Newsweek this week is the latest publication to climb on the bandwagon of the “IT is dead” movement. This flap started back in May, when the Harvard Business Review published an article titled, IT Doesn’t Matter.
The thrust of the argument is that the big advances of information technology are behind us as high-end gear such as servers, storage, and routers have become commodities. There is little further to be gained from IT innovation.
To their credit, the Newsweek editors did not swallow the story whole; they cited many counterarguments.
But here is another, drawn from statistics kept by the US Bureau of Economic Analysis. Each quarter, the bureau tracks IT spending from two perspectives. First it calculates the actual dollars spent on hardware, software, and services. Then it estimates the value of those purchases based on improvements in IT gear.
To see the difference, imagine a company that buys 10 computers at a cost of $10 each. Its total IT spending is $100. Next year, it buys another 10 computers, but this time they cost $9 each and are 20 per cent more powerful.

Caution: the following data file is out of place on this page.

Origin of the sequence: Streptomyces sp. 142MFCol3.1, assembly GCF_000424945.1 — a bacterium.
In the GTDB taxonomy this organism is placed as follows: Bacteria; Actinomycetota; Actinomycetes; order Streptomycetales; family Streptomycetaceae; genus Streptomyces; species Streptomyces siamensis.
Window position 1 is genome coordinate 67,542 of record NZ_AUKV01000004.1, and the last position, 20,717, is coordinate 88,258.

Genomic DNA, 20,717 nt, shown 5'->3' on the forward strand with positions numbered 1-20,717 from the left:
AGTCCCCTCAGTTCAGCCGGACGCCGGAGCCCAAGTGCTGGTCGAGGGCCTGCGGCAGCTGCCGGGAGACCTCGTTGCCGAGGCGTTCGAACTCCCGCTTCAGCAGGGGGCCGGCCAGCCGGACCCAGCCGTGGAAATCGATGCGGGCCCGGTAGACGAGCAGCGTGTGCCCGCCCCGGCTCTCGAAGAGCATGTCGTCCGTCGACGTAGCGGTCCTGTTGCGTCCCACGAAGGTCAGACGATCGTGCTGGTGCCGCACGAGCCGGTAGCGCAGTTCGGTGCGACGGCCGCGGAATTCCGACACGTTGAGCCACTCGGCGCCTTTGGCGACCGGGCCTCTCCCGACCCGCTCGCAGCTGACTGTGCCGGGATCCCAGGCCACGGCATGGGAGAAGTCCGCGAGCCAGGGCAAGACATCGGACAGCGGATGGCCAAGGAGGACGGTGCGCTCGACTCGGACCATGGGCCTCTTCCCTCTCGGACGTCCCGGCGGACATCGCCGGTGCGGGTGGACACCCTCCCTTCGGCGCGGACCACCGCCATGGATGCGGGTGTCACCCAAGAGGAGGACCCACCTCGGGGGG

If you count only dollars spent, IT spending seems to drop from $100 to $90. But if you consider the 20 per cent performance improvement, purchases from Year No. 2 are actually worth $120 in Year No. 1 dollars. By following the two numbers over time, says BEA director Steven Landefeld, you get a rough idea of the discrepancy between spending and resulting value.
In fact, nominal spending on IT has grown by only 40 per cent since 1996, while the value of the gear rose 96 per cent. And it’s in the spread between those curves that the “IT is dead” fallacy lies. In the past year or two businesses have pocketed any savings from higher-value IT gear. Now they will begin to spend more on innovation — which could fuel a new and very non-bubble-like IT expansion.